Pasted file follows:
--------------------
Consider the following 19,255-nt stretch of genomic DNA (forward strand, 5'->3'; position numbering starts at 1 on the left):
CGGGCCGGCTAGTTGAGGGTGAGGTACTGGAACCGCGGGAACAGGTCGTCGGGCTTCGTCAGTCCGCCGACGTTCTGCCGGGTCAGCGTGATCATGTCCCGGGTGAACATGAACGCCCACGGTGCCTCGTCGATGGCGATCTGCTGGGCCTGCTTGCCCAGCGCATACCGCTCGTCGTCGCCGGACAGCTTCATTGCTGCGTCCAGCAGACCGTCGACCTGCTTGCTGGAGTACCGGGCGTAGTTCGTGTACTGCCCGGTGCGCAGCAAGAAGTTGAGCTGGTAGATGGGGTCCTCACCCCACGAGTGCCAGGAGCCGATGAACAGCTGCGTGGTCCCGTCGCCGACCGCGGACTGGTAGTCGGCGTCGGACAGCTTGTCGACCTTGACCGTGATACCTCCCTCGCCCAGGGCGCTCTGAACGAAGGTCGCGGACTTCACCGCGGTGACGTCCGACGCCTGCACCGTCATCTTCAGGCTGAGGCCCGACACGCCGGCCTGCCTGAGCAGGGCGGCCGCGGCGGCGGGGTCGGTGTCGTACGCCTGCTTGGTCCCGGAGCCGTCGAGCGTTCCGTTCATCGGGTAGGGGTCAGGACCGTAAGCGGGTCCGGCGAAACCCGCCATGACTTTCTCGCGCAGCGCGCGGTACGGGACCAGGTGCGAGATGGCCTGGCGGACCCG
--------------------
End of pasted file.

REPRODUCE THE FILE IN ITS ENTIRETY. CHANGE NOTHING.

Consider the following 19,255-nt stretch of genomic DNA (forward strand, 5'->3'; position numbering starts at 1 on the left):
CGGGCCGGCTAGTTGAGGGTGAGGTACTGGAACCGCGGGAACAGGTCGTCGGGCTTCGTCAGTCCGCCGACGTTCTGCCGGGTCAGCGTGATCATGTCCCGGGTGAACATGAACGCCCACGGTGCCTCGTCGATGGCGATCTGCTGGGCCTGCTTGCCCAGCGCATACCGCTCGTCGTCGCCGGACAGCTTCATTGCTGCGTCCAGCAGACCGTCGACCTGCTTGCTGGAGTACCGGGCGTAGTTCGTGTACTGCCCGGTGCGCAGCAAGAAGTTGAGCTGGTAGATGGGGTCCTCACCCCACGAGTGCCAGGAGCCGATGAACAGCTGCGTGGTCCCGTCGCCGACCGCGGACTGGTAGTCGGCGTCGGACAGCTTGTCGACCTTGACCGTGATACCTCCCTCGCCCAGGGCGCTCTGAACGAAGGTCGCGGACTTCACCGCGGTGACGTCCGACGCCTGCACCGTCATCTTCAGGCTGAGGCCCGACACGCCGGCCTGCCTGAGCAGGGCGGCCGCGGCGGCGGGGTCGGTGTCGTACGCCTGCTTGGTCCCGGAGCCGTCGAGCGTTCCGTTCATCGGGTAGGGGTCAGGACCGTAAGCGGGTCCGGCGAAACCCGCCATGACTTTCTCGCGCAGCGCGCGGTACGGGACCAGGTGCGAGATGGCCTGGCGGACCCG